Friday, December 11, 2015

West Texas, 12/5-6/15

The Nature Conservancy had an open house at their Davis Mountains ranch on Dec. 5 so I decided to take advantage of the opportunity to access this wonderful piece of habitat.  After checking in I drove up through Madera Canyon to the trailhead parking area.  This smart Rufous-crowned Sparrow posed  nicely along the way.

My goal was to see if there was any interesting wintering birds and maybe add a few west Texas birds to my year list.   I found nothing really unusual but it was still a beautiful day.  Near the parking area for the trail to Tobe Springs I saw this Northern Flicker of the red-shafted variety.

An explosion of wings signaled a flock of Montezuma Quail.  They have a bad habitat of standing invisible still till they are almost underfoot so getting a photo is really tough.  I ran into the flock of five again on the way down and this fleeing female was the best photo I could muster.

Bewick's Wren was common.

Mountain Chickadee and Steller's Jay are resident in Texas in only the higher elevations of the Davis Mountains and Guadalupe Mountains.  Luckily I saw both of them in Tobe Canyon.

Canyon Wrens can be invisible but are usually betrayed by their curiosity.

After exiting the preserve, a stop at the nearby Lawrence E. Woods picnic area turned up Western Bluebirds, White-breasted Nuthatches and a nice Acorn Woodpecker.

I spent the night in Alpine and drove back up towards Fort Davis again the next morning.  A stop along Musquiz Creek was successful.  Phainopelpla was a new year bird for me.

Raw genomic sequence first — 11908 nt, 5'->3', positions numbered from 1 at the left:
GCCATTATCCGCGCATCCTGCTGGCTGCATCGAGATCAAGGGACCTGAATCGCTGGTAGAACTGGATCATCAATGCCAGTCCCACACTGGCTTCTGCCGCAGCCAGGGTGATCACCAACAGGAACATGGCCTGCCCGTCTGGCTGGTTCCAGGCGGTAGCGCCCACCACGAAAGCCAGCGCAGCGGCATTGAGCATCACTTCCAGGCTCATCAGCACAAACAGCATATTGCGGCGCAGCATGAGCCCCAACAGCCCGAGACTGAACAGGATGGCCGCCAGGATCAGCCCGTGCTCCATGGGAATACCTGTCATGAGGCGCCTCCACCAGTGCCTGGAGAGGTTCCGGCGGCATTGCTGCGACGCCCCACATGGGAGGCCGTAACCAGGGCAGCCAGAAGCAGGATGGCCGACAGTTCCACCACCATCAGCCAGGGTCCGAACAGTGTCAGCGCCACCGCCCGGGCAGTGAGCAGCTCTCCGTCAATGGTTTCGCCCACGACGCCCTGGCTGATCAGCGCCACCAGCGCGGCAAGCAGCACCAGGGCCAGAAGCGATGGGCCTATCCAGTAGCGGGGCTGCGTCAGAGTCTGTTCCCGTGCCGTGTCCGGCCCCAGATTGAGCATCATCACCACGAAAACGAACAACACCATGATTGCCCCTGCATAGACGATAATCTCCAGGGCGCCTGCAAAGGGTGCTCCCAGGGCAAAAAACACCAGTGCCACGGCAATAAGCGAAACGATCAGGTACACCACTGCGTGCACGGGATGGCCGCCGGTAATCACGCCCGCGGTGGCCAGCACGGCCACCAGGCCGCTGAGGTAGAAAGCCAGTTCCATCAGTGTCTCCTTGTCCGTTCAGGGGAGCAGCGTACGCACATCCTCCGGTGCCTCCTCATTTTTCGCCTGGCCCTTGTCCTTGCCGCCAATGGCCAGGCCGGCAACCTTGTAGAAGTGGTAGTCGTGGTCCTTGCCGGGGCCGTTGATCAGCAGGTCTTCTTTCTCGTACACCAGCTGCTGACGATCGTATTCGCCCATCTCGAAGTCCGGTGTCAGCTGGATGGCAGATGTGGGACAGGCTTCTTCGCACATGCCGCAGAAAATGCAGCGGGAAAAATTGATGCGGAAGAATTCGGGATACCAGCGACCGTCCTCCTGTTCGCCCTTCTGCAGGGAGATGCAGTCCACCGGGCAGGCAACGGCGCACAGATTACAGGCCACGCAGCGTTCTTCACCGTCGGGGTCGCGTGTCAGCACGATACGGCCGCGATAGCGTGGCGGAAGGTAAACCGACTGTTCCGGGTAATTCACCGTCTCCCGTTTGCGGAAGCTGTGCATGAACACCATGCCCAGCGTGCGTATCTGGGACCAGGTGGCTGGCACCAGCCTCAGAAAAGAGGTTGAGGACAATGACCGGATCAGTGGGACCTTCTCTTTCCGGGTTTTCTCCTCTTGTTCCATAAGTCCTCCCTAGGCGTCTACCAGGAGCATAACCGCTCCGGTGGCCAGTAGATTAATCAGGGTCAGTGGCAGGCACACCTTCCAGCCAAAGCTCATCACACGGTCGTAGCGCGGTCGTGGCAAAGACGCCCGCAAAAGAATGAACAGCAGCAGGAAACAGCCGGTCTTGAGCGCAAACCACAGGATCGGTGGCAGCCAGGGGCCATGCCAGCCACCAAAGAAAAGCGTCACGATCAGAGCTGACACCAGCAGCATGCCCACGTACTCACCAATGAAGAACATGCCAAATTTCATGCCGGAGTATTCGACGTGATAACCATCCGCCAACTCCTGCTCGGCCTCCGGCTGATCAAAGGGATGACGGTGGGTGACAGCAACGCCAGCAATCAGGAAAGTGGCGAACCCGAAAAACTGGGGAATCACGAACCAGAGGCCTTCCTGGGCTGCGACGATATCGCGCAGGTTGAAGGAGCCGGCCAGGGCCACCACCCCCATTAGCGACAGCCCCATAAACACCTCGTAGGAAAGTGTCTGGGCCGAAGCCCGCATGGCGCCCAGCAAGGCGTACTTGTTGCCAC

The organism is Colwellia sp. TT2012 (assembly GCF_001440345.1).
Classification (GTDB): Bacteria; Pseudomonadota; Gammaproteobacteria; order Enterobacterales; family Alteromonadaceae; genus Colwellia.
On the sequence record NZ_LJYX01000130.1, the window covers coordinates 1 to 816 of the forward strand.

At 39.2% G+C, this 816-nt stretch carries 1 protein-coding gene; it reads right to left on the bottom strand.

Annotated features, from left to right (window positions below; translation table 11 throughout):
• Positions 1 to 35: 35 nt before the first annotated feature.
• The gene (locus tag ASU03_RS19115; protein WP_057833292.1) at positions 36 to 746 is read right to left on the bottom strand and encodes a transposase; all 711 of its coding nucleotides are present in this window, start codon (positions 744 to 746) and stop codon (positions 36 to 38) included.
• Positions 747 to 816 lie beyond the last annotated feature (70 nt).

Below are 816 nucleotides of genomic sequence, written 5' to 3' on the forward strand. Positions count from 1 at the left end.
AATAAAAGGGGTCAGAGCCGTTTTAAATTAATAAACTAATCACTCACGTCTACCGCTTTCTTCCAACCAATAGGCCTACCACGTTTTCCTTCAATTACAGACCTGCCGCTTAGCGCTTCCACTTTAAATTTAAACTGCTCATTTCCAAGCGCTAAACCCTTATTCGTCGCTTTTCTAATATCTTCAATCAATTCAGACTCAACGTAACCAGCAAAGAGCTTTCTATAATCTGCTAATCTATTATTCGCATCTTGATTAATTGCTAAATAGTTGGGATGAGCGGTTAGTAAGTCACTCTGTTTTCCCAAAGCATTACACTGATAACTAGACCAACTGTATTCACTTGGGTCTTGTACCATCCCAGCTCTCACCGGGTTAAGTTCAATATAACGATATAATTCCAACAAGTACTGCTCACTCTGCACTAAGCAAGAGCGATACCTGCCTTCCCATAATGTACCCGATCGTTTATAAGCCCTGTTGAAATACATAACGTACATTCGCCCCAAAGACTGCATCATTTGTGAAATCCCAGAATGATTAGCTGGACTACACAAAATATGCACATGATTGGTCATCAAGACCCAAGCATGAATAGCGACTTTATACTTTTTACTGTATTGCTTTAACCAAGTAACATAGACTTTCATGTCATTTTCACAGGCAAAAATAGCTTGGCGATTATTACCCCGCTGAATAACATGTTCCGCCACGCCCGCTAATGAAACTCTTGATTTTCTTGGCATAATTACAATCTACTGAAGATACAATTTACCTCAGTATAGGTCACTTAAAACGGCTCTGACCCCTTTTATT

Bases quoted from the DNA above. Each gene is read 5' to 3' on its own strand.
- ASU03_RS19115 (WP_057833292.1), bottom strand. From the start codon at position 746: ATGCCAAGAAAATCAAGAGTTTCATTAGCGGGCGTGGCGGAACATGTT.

This Belted Kingfisher waited in the frosty air for a meal.

Ruddy Ducks are not usually worth a photo but I liked the reflection on this one.

On two trips to Big Bend this year I had missed Bushtits so I was happy to find a nice flock.

A sapsucker turned out to be a surprise Yellow-bellied.

From there I drove through Fort Davis and up toward Balmorhea.  I had seen reports on eBird of Sagebrush Sparrow at the cemetery in Balmorhea so I thought I would give it a try.  I didn't find much in the cemetery but turned up my sparrow in the creosote and sage desert habitat across the north fence.  Rather than escape by flying these drab little sparrows run between clumps of vegetation like little roadrunners.

Other desert sparrows included Black-throated and Brewer's.

The lake at Balmorhea had nothing unusual.  I got my Clark's Grebe for the year and saw a Horned Grebe with the many Eareds.  It was nice to get a decent photo of Scaled Quail.

And then it was 600 miles back home.  Pretty nice little three day trip.

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